If kids’ desire to read rivaled their instinct for rebellion, good books would fly off the shelves. That’s the thesis behind Uprise Books, a nonprofit that is sending low-income students all the good books that have been banned or challenged to promote teen literacy, fight censorship, and halt the cycle of poverty.
It’s not that the books are obscene (at least, not only). They’ve typically been selected by teachers, librarians, and other educators for school curriculum and libraries, but were challenged by parents and interest groups. The American Library Association reports the most frequently banned or challenged books in 2010 included Aldous Huxley’s Brave New World (about a dystopian future), Barbara Ehrenreich’s Nickel and Dimed describing life in the American lower class, and the paranormal series Twilight. The Great Gatsby and Mark Twain’s Huckleberry Finn have been favorites for banning in the past. (A full list is here.)
Justin Stanley, who founded Uprise Books, says the nonprofit is just getting off the ground, but the project has already attracted a national network of librarians and teachers interested in helping address the problem. Poor kids, according to a 2010 study (PDF) by Learning Point Associates, simply have fewer chances to read: They have fewer books in the home, live farther from public libraries, and often attend underfunded schools with poorly stocked libraries. But Stanley, who grew up familiar with food stamps and government assistance, knows that getting books into the hands of disadvantaged kids isn’t enough.They have to want to read them. If you tell them that they can get a book with sex in it for free, that might be enough to spark some desire for reading.
"Learning, knowledge, reading … all of that tends to be frowned upon by the kids we’re trying to reach (and, sadly, by many of the adults in their lives)," writes Stanley by email. "At best, it’s 'nerdy,' at worst, it’s 'selling out.' We’re playing off a teen’s inherent sense of rebellion. The same teen who would never think to read The Great Gatsby because it was named the best book of the 20th century might be turned on to the book that was challenged for its 'language and sexual references.'" It works simply. Students go to the site, request their favorite banned book, and Uprise sends it to them, free of charge.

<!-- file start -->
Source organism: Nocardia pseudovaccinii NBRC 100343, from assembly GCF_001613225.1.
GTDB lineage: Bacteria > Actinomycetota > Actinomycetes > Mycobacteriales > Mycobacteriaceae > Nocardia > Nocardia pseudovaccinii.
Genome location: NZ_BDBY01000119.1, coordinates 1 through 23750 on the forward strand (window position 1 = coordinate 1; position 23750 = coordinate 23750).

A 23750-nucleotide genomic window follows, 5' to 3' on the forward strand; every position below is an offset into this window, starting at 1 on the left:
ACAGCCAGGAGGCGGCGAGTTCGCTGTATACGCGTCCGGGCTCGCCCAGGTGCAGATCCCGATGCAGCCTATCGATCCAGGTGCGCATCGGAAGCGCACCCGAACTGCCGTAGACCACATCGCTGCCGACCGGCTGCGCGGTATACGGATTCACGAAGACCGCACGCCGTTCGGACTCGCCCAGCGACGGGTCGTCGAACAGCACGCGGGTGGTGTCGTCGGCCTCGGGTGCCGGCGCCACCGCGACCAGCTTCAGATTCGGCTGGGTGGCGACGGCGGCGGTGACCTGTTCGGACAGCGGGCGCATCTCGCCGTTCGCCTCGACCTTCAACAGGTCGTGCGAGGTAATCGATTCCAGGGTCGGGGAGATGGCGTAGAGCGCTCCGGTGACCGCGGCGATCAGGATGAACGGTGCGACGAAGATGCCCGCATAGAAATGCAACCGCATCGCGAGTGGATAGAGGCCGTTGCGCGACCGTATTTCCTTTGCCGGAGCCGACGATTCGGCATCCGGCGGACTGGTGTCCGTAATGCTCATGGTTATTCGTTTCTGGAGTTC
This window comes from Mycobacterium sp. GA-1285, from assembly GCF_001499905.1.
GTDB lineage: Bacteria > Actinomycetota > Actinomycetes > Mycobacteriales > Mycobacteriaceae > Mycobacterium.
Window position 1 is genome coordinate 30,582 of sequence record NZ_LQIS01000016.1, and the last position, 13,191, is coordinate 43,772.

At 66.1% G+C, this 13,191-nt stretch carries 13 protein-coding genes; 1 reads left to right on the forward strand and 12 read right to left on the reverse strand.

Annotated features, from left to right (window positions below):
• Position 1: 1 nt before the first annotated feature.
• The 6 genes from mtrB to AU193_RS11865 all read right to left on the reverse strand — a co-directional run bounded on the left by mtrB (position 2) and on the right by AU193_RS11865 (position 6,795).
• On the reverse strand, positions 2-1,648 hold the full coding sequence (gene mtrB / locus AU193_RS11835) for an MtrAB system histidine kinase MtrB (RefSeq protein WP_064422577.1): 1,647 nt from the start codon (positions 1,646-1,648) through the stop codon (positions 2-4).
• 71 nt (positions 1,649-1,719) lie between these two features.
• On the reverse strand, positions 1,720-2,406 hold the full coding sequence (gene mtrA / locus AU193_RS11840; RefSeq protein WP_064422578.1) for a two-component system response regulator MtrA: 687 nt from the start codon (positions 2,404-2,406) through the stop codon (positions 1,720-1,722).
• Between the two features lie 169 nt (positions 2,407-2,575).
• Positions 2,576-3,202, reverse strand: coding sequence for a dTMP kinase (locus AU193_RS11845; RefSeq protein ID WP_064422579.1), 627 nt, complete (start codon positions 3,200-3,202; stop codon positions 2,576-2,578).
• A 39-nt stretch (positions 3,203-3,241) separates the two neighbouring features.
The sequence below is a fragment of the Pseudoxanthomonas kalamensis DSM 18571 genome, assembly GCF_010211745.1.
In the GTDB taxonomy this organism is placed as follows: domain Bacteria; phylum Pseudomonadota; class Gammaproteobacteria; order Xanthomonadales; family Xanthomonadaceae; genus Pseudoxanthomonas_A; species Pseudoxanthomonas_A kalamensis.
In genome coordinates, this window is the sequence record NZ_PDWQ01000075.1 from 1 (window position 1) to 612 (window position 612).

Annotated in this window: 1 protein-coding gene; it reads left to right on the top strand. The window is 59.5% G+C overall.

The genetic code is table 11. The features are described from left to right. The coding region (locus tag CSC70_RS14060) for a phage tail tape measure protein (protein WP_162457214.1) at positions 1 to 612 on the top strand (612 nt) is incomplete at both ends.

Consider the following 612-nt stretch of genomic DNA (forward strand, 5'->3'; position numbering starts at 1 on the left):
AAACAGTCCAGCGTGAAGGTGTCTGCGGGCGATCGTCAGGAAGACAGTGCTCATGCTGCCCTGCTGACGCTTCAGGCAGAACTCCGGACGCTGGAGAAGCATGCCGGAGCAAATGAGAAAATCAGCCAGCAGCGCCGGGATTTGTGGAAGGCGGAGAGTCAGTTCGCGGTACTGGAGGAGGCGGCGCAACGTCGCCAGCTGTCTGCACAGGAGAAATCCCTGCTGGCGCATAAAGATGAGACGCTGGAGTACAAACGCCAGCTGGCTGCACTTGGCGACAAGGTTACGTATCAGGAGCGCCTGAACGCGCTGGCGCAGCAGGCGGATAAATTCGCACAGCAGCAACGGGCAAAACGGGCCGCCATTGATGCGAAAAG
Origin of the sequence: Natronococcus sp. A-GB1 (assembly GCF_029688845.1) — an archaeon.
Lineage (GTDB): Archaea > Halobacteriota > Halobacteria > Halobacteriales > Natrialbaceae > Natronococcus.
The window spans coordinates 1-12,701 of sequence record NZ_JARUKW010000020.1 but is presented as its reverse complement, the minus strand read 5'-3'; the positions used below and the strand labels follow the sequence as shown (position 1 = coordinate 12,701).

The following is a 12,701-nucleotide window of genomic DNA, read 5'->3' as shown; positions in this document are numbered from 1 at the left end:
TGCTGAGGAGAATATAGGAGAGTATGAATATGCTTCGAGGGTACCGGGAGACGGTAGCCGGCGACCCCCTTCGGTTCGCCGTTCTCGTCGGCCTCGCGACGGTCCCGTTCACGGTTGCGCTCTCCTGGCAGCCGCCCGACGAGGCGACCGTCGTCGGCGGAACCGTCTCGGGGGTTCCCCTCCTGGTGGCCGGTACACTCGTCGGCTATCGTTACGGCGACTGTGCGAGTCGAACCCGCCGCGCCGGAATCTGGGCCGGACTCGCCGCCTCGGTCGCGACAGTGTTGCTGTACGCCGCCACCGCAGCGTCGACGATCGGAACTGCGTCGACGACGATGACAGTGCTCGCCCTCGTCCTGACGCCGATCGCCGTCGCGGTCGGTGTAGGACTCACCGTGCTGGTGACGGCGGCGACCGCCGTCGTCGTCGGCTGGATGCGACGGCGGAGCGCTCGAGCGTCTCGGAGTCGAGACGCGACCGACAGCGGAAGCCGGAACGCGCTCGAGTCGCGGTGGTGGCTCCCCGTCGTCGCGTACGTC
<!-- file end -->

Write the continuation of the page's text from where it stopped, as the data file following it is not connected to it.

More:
So Stanley is doing more than providing paper; he’s creating the psychological motivation for students to dive into literature (or books of any kind) despite their surroundings. "Pushing banned/challenged books provides those kids with a shield to use against that pressure. Instead of reading a great work of literature, they’re breaking the rules and discovering what they (parents, adults, the establishment, etc.) don’t want them to know."
It’s not yet clear this will work. Uprise Books does not have a research department to conduct large studies testing its effectiveness. But it has drawn on a lot of detailed, primary research, anecdotal evidence and stacked its team of advisors with those who know their students and reading well: a social worker in New York City, the circulation manager for a large public library, and a national network of librarians and teachers.
For now, Uprise is initially targeting the Portland and Vancouver, Washington, area through its Kickstarter campaign, but qualifying students (ones who either attend schools serving low-income families and/or receive free/reduced school lunches) will be eligible to make book requests as soon as the site goes public. Uprise will be using Amazon to handle transactions. One of the biggest challenges is figuring out a way for qualified students to order off the website, while preventing abuse of the system with free ordering. For now, Uprise will err on the side of accessibility.
Stanley has been encouraged by what he has seen among students who pick up the right books. Ellen Hopkins, author of Crank, one of the most frequently banned/challenged authors in 2010, sat on a panel discussion about banned books at the Wordstock Festival in Portland last year.
A large percentage of the audience were teens interested in her and her books. Afterwards, writes Stanley, the librarian "told me that their branch was packed with middle school kids when she was last in town for a reading there. [It] definitely felt like the kids wanted to know what she had to say."